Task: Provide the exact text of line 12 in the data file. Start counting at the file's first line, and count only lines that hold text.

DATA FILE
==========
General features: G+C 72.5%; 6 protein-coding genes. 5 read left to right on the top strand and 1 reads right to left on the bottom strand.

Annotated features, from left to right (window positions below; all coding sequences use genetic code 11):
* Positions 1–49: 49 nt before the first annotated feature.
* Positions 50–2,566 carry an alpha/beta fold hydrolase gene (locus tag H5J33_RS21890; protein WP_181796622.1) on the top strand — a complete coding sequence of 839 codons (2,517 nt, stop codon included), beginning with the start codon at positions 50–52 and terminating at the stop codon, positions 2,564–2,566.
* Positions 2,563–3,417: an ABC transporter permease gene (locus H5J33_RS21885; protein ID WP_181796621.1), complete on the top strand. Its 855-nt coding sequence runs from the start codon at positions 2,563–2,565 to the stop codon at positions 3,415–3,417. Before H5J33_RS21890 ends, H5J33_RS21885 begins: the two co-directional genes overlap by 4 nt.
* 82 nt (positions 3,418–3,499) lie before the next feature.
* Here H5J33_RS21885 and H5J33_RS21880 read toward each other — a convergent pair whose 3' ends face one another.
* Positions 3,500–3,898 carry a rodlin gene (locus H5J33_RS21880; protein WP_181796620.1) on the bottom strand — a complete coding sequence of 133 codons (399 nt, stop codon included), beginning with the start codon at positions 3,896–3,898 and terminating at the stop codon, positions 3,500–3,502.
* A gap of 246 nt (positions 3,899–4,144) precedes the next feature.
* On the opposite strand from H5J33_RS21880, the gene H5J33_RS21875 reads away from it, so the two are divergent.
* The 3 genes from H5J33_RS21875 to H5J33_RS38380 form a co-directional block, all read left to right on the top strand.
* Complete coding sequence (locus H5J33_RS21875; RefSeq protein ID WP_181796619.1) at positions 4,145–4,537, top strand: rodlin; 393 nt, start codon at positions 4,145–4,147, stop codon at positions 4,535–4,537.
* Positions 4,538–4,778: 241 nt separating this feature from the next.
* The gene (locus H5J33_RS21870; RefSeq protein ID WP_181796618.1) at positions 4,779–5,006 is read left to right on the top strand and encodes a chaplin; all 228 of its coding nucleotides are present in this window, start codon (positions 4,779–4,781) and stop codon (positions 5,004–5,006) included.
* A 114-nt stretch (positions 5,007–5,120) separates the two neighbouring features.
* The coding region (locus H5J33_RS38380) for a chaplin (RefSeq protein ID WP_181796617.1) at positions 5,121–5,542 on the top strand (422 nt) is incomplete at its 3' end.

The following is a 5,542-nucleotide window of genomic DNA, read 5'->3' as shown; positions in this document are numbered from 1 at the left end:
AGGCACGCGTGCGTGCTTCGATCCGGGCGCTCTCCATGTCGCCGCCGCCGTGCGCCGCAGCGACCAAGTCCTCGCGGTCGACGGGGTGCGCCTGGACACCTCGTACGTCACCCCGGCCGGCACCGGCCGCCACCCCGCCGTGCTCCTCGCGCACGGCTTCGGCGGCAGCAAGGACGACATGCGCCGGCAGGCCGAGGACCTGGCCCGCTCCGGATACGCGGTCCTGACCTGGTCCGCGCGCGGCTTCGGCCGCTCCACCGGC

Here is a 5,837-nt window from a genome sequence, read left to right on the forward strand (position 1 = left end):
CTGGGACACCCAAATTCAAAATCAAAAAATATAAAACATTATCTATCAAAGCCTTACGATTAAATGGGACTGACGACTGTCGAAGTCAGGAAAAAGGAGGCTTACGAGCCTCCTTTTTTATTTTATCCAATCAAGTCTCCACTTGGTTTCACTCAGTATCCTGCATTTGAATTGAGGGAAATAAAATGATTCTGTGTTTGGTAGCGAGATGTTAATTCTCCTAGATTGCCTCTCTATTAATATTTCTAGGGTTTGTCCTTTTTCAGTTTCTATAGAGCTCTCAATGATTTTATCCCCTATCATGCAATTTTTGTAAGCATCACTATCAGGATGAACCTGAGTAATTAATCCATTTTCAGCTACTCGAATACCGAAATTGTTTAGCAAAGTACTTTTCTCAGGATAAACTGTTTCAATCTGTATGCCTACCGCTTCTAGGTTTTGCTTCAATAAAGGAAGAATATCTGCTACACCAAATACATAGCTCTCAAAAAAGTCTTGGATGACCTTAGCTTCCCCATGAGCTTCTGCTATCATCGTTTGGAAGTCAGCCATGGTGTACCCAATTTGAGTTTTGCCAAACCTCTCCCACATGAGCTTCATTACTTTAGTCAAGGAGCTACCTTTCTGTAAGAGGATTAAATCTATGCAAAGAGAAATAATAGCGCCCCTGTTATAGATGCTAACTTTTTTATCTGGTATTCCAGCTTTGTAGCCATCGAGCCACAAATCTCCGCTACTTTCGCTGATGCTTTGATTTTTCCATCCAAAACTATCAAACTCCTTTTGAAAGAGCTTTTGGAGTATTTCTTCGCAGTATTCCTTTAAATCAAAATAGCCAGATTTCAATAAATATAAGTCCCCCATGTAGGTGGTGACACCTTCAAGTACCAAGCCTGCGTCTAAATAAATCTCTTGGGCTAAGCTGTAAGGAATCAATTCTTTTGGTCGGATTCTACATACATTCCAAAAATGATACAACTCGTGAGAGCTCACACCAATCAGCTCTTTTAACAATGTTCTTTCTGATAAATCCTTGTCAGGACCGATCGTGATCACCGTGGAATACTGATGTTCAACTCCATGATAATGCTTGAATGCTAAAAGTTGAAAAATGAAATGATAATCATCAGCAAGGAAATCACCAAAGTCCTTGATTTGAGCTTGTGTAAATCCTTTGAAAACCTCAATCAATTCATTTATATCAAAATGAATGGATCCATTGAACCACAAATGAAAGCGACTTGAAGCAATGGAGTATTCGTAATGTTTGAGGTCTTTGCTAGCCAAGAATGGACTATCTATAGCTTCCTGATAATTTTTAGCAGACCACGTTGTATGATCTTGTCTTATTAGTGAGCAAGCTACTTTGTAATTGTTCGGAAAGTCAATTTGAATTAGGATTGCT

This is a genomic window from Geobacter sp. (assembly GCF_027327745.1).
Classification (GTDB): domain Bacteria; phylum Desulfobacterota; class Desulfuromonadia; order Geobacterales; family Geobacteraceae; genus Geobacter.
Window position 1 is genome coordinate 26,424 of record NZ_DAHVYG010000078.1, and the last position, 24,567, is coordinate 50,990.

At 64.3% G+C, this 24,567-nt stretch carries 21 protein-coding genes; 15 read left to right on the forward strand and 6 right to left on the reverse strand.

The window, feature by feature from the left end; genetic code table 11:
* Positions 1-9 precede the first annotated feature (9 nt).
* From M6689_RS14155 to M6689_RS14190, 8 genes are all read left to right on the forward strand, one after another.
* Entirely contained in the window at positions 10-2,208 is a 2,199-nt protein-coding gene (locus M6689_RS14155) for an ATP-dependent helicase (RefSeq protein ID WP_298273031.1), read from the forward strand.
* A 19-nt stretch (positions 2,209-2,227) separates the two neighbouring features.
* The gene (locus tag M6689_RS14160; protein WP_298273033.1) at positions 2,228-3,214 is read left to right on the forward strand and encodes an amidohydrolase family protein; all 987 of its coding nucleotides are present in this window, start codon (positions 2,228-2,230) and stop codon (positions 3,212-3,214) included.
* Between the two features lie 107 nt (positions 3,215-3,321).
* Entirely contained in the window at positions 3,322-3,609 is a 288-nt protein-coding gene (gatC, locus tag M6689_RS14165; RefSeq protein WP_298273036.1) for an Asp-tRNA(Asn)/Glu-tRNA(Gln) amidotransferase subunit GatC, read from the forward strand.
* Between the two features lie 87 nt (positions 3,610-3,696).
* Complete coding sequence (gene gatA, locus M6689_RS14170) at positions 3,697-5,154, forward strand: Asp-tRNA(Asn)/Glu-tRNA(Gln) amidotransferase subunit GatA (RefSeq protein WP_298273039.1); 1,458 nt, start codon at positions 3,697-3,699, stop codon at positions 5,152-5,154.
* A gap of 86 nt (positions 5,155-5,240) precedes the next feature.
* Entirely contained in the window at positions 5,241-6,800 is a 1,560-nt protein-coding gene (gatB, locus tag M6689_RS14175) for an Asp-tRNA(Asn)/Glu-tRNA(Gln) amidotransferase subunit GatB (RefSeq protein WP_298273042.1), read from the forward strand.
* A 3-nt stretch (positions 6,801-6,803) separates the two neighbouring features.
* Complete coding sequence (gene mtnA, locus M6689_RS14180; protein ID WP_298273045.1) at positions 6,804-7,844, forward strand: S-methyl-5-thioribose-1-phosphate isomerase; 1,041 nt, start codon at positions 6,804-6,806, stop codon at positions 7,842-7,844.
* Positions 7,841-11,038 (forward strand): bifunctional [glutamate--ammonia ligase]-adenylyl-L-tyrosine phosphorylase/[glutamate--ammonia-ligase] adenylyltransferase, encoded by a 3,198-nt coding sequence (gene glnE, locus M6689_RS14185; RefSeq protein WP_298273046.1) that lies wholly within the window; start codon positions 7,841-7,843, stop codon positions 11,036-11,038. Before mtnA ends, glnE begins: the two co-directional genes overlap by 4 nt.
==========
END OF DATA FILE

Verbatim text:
* Complete coding sequence (locus H5J33_RS21875; RefSeq protein ID WP_181796619.1) at positions 4,145–4,537, top strand: rodlin; 393 nt, start codon at positions 4,145–4,147, stop codon at positions 4,535–4,537.